We built our bespoke Bitcoin indexer. Now we only pay for what we use, can scale indefinitely and have virtually zero outages (insert Bitcoin scalability joke here).
Running your own Bitcoin node isn’t always feasible, regardless of what many Bitcoin enthusiasts tell you. For us, it made sense both financially and operationally.
In the last 5 years, we’ve seen many startups become quite successful from offering chain indexing services. Most of which started as simple block explorers before evolving into complex APIs. At their foundation, most employ what I like to call ‘Just in Case’ indexing. This is where their backend systems will index data for every address on the blockchain, even if that address isn’t owned by a paying customer. Obviously, this is an essential requirement of operating a block explorer, but it may cause more issues down the line when you have to provide realtime and reliable data to your paying API consumers.
Issues will undoubtedly arise as a byproduct of this increased complexity. In our experience, these providers repeatedly faced system-wide outages due to database indexing issues. It was not uncommon for these outages to span UK office hours due to the time zone differences between the UK and USA.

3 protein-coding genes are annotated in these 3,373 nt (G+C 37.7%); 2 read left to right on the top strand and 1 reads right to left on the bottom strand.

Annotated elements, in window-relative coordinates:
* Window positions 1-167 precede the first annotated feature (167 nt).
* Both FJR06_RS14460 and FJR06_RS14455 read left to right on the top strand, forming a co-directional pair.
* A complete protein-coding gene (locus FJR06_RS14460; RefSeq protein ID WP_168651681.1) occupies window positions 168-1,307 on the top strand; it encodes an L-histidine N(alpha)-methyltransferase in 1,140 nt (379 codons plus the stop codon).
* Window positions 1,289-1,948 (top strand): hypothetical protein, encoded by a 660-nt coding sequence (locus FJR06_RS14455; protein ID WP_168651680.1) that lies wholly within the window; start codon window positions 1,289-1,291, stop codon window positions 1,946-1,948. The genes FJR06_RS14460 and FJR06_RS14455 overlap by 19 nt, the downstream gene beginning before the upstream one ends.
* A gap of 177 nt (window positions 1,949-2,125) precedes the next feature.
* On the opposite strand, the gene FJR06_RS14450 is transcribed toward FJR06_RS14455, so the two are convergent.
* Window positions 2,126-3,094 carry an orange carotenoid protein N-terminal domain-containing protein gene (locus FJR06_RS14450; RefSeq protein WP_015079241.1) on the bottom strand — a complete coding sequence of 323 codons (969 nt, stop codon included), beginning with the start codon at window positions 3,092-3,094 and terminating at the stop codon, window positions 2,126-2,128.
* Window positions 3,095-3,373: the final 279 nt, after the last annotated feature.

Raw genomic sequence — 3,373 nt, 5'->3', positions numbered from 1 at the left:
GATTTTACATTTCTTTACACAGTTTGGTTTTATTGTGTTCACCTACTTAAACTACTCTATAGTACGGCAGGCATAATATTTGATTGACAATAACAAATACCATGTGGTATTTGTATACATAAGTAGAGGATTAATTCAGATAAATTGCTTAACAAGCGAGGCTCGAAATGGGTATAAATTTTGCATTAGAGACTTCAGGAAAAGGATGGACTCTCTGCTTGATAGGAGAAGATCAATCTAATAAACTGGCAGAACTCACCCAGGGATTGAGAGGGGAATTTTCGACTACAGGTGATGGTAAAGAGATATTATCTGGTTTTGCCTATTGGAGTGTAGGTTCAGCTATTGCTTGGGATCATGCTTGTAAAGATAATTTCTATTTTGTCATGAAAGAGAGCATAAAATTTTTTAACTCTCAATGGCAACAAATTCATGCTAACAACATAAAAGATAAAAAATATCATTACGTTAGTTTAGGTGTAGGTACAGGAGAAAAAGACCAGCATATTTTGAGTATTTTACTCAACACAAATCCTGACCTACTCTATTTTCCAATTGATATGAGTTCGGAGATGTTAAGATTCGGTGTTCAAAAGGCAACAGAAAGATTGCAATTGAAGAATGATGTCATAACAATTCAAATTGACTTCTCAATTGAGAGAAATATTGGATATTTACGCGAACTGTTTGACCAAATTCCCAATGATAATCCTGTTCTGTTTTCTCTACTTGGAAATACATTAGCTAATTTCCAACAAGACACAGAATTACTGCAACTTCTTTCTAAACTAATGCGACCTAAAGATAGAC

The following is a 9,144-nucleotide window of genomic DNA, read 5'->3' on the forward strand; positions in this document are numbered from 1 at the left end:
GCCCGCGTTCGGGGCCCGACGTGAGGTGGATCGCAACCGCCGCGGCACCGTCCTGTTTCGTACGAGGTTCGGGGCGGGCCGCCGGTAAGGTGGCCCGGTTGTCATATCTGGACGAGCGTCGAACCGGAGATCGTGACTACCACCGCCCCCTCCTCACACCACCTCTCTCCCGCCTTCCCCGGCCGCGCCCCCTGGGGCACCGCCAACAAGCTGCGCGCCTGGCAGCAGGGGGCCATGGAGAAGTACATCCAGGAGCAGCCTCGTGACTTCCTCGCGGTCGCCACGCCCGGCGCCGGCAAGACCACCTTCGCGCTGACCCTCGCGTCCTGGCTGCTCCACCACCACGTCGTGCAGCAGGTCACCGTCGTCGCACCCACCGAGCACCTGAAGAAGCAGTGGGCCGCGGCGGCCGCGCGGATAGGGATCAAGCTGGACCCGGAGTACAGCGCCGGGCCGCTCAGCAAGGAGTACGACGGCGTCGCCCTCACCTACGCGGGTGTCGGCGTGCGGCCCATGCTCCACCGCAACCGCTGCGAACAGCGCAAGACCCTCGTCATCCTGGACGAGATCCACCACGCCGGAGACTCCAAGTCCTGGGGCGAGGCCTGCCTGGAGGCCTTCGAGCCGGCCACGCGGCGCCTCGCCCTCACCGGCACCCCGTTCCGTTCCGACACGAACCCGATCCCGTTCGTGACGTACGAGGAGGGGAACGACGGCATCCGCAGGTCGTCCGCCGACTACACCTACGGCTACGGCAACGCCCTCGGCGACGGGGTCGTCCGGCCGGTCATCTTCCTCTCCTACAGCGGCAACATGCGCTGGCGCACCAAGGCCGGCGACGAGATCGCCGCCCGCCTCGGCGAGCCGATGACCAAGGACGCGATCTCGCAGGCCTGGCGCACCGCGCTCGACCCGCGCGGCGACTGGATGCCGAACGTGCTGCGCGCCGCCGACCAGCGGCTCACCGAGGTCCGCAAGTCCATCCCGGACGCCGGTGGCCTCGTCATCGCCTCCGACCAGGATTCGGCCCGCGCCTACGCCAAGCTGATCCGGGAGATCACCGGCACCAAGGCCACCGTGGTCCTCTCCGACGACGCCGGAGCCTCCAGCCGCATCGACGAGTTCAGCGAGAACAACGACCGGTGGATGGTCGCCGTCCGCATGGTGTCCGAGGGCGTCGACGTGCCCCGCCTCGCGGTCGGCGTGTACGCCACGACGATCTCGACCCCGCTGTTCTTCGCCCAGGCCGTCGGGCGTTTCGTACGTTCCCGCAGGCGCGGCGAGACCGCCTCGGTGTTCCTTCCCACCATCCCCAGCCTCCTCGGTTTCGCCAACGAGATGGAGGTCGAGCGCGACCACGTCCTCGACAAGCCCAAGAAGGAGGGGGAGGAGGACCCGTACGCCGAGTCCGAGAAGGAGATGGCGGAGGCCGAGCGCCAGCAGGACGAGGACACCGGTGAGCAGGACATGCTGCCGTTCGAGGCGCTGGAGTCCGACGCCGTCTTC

Just to reiterate its complexity, ₿itcoin Core has already seen 4 failed pull request attempts to natively support ‘Just in Case’ indexing. There are also other solutions out there like BitPay’s Insight API, but again this wasn’t quite right for us.
Trustology’s Bitcoin indexer operates off a model that I call, ‘Just in Time’ indexing 🕘. When a user generates a new receive or change address for each transaction, we will add this to our set of addresses to track. From this information, we can focus only on the addresses that we care about for now. Providing a plethora of insightful information to the user. Key engineering decisions such as building our own indexing service have allowed us to capture valuable learning experiences from these nascent technologies. Enabling our teams to build a wealth of knowledge in-house.
Over the last 20 months, I’ve seen our team grow from 4 to 20+ people. Within that time I’ve worked with an extremely talented group of people. It’s exciting to think about what the coming months have in store for Trustology.
Thanks for reading, make sure to follow me if you’d like to read more about ‘Bitcoin in Production’ or posts similar to this one 🔥